Module 1: Introduction to ENM theory. Definition of ecological niche model; introduction to species ecological niche theory, types of ecological niches, types of ENM, diagram BAM, ENMs as approximations to species’ niches.
Module 2: Problems and limitations on ENM. Assumptions and uncertainties, equilibrium concept, niche conservatism, autocorrelation and intensity, sample size, correlation of environmental variables, size and form of study area, thresholds, model validation, model projections.
Module 3: Methods on ENM. Mechanistic and correlative models. Overlap Analysis, Biomod, Domain, Habitat, Distance of Mahalanobis, ENFA, GARP, Maxent, Logistic regression, Generalised Linear Models, Generalised Additive Models, Generalised Boosted Regression Models, Random Forest, Support Vector Machines, Artificial Neural Network.
Module 4: Conceptual and practice steps to calculate ENM. How to make an ENM step-by-step.
Module 5: Applications of ENM. Ecological niche identification, Identification of contact zones, Integration with genetical data, Species expansions, Species invasions, Dispersion hypotheses, Species conservation status, Prediction of future conservation problems, Projection to future and past climate change scenarios, Modelling past species, Modelling species richness, Road-kills, Diseases, Windmills, Location of protected areas.
Tuesday 26th – Classes from 09:30 to 17:30
Prepare environmental variables and run ecological niche models with dismo package.
Module 6: Preparing variables. Choosing environmental data sources, Downloading variables, Clipping variables, Aggregating variables, Checking pixel size, Checking raster limits, Checking NoData, Correlating variables.
Module 7: Dismo practice. How to run an ENM using the R package dismo.
Wednesday 27th – Classes from 09:30 to 17:30
Run ecological niche models with Biomod2 package and Maxent.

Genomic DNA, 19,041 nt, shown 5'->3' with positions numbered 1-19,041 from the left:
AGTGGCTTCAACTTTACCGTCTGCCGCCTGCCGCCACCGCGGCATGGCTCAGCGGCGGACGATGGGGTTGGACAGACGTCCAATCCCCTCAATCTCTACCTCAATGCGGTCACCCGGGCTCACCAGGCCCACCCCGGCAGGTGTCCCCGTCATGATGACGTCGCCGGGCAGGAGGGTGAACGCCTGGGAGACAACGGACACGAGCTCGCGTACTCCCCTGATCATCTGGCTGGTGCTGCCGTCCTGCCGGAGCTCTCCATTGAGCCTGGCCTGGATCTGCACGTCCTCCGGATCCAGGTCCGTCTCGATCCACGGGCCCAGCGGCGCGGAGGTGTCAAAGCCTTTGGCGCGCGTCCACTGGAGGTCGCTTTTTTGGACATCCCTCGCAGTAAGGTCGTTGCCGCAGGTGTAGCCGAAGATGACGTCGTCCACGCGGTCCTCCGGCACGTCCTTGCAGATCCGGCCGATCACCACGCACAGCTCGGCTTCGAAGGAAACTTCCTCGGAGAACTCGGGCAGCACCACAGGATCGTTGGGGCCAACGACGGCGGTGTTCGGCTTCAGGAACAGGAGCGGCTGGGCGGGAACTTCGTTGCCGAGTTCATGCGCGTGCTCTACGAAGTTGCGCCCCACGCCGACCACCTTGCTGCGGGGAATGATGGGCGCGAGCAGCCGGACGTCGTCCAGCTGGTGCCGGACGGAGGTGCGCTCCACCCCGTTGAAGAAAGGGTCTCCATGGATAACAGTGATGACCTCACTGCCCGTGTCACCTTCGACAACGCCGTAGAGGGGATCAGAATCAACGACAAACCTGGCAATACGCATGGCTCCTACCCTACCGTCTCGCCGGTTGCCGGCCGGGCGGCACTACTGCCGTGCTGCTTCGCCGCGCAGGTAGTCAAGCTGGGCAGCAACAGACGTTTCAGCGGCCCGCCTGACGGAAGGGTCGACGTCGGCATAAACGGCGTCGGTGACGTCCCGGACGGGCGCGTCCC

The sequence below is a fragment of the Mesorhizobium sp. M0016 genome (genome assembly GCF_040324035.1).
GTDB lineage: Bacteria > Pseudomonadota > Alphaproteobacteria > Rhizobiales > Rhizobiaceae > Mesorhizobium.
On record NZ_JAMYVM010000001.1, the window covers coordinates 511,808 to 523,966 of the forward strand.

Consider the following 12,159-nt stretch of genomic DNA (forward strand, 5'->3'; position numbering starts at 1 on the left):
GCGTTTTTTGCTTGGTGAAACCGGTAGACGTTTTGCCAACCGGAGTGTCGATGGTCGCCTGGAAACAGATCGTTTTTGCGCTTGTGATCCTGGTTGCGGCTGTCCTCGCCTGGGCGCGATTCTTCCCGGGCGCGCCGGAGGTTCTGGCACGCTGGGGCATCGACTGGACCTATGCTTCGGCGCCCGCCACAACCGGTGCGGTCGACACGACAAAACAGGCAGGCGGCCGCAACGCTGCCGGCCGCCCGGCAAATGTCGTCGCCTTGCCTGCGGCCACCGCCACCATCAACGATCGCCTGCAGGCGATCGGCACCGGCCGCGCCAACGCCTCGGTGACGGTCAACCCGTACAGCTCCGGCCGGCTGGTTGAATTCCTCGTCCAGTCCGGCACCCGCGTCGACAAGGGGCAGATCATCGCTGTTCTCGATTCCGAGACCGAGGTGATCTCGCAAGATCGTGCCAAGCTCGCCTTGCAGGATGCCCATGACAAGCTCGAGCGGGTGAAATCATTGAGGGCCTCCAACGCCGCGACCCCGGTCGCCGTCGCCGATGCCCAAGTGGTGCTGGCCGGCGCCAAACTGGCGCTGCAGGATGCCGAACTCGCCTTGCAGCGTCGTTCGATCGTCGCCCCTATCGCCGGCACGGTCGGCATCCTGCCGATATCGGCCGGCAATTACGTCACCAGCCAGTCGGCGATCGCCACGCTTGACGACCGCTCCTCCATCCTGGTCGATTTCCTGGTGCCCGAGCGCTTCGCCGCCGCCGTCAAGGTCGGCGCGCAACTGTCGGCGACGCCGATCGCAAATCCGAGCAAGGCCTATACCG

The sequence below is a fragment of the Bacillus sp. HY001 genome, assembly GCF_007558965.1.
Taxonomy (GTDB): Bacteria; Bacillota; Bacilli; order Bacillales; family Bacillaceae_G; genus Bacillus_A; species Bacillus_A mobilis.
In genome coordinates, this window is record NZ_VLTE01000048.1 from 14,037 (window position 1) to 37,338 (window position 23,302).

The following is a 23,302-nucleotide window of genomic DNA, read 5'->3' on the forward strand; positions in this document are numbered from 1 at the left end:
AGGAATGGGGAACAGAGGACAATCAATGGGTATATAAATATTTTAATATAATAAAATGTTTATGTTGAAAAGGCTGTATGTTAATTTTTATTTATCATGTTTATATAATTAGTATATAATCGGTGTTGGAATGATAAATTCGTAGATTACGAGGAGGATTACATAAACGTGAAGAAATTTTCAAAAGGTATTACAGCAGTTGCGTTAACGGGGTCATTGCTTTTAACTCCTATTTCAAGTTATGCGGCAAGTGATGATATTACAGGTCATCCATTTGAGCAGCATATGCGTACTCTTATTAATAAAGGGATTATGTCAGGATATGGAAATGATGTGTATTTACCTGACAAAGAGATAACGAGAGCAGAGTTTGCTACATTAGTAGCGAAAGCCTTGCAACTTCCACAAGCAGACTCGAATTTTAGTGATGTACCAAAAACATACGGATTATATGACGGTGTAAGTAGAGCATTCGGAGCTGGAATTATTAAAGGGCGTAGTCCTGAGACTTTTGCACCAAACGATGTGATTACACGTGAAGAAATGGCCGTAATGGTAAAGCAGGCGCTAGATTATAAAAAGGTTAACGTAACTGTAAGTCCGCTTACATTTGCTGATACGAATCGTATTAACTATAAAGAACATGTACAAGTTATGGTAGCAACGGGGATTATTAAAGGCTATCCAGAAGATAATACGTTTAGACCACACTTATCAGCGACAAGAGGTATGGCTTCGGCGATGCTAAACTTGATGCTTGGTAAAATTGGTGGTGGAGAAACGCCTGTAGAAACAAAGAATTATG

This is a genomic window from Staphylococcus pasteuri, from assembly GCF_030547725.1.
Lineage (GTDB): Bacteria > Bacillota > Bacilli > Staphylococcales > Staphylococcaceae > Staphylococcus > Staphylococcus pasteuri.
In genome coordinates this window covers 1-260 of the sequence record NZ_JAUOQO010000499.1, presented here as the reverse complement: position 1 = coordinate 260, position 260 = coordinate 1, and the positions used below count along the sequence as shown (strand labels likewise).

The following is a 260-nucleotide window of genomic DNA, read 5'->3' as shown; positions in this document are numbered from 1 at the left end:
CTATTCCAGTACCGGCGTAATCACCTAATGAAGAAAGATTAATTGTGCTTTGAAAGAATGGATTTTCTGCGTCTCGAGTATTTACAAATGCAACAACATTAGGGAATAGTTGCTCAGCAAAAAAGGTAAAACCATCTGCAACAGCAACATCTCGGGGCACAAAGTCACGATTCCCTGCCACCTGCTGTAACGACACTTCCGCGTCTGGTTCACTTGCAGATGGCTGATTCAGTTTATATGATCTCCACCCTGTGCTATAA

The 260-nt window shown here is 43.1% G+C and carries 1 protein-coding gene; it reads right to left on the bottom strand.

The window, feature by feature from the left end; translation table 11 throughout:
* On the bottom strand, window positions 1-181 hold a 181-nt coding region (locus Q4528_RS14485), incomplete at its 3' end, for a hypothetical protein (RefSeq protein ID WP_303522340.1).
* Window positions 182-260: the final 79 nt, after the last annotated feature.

Module 8: Biomod2 practice. How to run an ENM using the R package Biomod2.
Module 9: Maxent practice. How to run an ENM using the R packages dismo and Biomod2 as well as Maxent software.
Thursday 28th – Classes from 09:30 to 17:30
Compare ecological niche models with ecospat.
Module 10: Ecospat practice. Compare statistically two different ecological niche models using the R package Ecospat.
Module 11: Students’ talks. Attendees will have the opportunity to present their own data and analyse which is the best way to successfully obtain an ENM.
Friday 29th – Classes from 09:30 to 16:00
Run ecological niche models with your own data.
Module 12: Final practical. In this practical, the students will run ENM with their own data or with a new dataset, applying all the methods showed during the previous days.
“PR-statistics offers a variety of courses, but ‘Introduction to Ecological Niche Modelling’ taught by an esteemed researcher of the field, Dr. Neftali Sillero, is definitely (either in their early in career or more experienced) a course any ecologist should attend.
The course started with a smooth and gentle introduction to the underlying principles of ecological niche modelling and provided a solid basis of how to build, test and evaluate an ecological niche model from start to finish. The instructor also took special care to point out which are the caveats you need to take care of when dealing with this kind of analysis. Dr. Sillero was always keen to answer our questions and attend to our needs and he even had time to discuss the problems we were facing with our own data (which ranged from plant/animal ecology to disease mapping).
It is an ideal course for anyone interested in species distribution modelling, either experienced or not, since it constitutes an extremely thorough and detailed step-by-step guide of how to approach the ever-growing ENM field. At least for me, it clarified a lot of concepts and I now feel confident about my modelling methodology.
Finally, Dr. Oliver Hooker, the heart and soul of PR-statistics, ensured that our stay in the Scottish Centre of Ecology and the Natural Environment (SCENE) would be as nice as possible and that we only had to worry about attending the lectures and nothing else. It was a memorable and fulfilling experience participating in the ENM course and I strongly recommend attending it.”
Kostas Kougioumoutzis, Ecologist
(Attended ENMR course)